Document Type

Honors Project - Open Access


The 2014 Ebola Virus Disease epidemic, unprecedented in magnitude, has been the focus of worldwide media attention. How does media coverage of the epidemic seize on anxieties of an interconnected world to reinforce longstanding perceptions of Africa as dangerous and chaotic? I compare this media coverage to the model Ebola "outbreak narrative," using critical discourse analysis to contextualize representations of Africa within an increasingly interconnected world. I argue that media coverage reproduces a constructed Western understanding of Africa that will persist long after the epidemic is brought under control.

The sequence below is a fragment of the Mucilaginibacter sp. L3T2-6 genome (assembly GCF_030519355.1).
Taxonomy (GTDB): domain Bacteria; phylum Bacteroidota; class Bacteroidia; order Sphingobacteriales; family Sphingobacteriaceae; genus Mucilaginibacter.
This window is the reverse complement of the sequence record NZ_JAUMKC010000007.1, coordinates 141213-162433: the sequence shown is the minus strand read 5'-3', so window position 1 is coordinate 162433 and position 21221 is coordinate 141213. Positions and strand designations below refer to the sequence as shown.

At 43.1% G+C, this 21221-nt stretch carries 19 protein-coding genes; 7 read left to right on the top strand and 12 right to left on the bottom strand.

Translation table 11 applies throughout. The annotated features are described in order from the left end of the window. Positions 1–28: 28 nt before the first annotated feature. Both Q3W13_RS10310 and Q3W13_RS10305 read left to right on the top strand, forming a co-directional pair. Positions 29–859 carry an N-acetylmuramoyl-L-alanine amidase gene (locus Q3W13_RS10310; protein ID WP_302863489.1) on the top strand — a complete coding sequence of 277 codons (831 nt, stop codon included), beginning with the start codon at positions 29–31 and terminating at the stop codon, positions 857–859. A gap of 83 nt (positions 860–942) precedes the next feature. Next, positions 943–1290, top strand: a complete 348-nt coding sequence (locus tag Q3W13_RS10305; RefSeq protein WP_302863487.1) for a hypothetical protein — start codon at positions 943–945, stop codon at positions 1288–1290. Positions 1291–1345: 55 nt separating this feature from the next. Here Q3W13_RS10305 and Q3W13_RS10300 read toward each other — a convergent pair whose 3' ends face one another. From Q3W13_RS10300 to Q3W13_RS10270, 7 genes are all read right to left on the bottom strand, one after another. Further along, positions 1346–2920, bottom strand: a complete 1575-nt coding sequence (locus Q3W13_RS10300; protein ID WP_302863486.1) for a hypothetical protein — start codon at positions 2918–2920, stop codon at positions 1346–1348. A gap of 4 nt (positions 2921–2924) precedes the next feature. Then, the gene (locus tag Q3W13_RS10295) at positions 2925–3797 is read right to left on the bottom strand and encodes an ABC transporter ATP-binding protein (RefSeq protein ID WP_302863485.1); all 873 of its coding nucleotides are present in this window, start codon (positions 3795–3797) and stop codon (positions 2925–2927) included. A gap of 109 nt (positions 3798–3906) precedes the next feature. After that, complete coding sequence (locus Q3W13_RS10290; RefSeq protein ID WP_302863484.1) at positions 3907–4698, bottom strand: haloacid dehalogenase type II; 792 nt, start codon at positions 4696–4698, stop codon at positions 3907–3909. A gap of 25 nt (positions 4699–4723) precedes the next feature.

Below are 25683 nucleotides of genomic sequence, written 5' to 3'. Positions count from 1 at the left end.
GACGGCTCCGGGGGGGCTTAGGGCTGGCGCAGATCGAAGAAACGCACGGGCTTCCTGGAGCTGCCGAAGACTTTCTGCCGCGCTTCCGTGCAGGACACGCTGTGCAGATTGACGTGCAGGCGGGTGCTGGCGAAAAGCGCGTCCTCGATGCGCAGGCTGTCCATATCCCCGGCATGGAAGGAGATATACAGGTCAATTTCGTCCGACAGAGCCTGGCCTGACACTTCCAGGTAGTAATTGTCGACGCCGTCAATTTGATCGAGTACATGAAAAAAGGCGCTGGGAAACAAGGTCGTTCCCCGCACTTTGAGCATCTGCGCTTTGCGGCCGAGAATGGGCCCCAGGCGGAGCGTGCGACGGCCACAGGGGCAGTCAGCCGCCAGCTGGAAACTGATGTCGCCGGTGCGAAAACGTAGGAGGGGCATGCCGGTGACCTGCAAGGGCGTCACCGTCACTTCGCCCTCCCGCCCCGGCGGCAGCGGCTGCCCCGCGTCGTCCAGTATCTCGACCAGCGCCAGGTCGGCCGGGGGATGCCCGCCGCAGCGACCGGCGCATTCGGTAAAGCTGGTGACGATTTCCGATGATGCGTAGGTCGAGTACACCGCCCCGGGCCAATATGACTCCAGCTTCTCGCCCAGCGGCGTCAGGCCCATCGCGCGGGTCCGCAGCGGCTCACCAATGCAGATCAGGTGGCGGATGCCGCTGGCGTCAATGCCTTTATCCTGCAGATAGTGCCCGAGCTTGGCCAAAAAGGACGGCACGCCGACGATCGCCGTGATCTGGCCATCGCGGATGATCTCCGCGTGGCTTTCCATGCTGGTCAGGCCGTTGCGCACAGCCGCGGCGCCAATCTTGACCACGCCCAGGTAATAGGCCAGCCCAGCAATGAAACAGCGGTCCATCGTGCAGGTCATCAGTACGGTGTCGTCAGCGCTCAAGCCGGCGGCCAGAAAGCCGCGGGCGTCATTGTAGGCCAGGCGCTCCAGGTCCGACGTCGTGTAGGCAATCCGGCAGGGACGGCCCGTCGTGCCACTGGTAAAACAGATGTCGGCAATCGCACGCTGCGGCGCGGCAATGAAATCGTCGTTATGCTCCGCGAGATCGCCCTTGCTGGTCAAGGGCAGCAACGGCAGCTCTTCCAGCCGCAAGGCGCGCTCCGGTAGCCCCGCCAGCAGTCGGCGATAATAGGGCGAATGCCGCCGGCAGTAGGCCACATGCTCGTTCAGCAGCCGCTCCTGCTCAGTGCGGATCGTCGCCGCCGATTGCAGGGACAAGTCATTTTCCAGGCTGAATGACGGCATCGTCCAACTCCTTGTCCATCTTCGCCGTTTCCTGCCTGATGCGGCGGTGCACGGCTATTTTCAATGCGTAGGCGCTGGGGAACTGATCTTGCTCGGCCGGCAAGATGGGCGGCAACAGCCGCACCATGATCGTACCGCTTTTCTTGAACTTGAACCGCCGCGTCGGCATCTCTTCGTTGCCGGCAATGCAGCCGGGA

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Geography Commons



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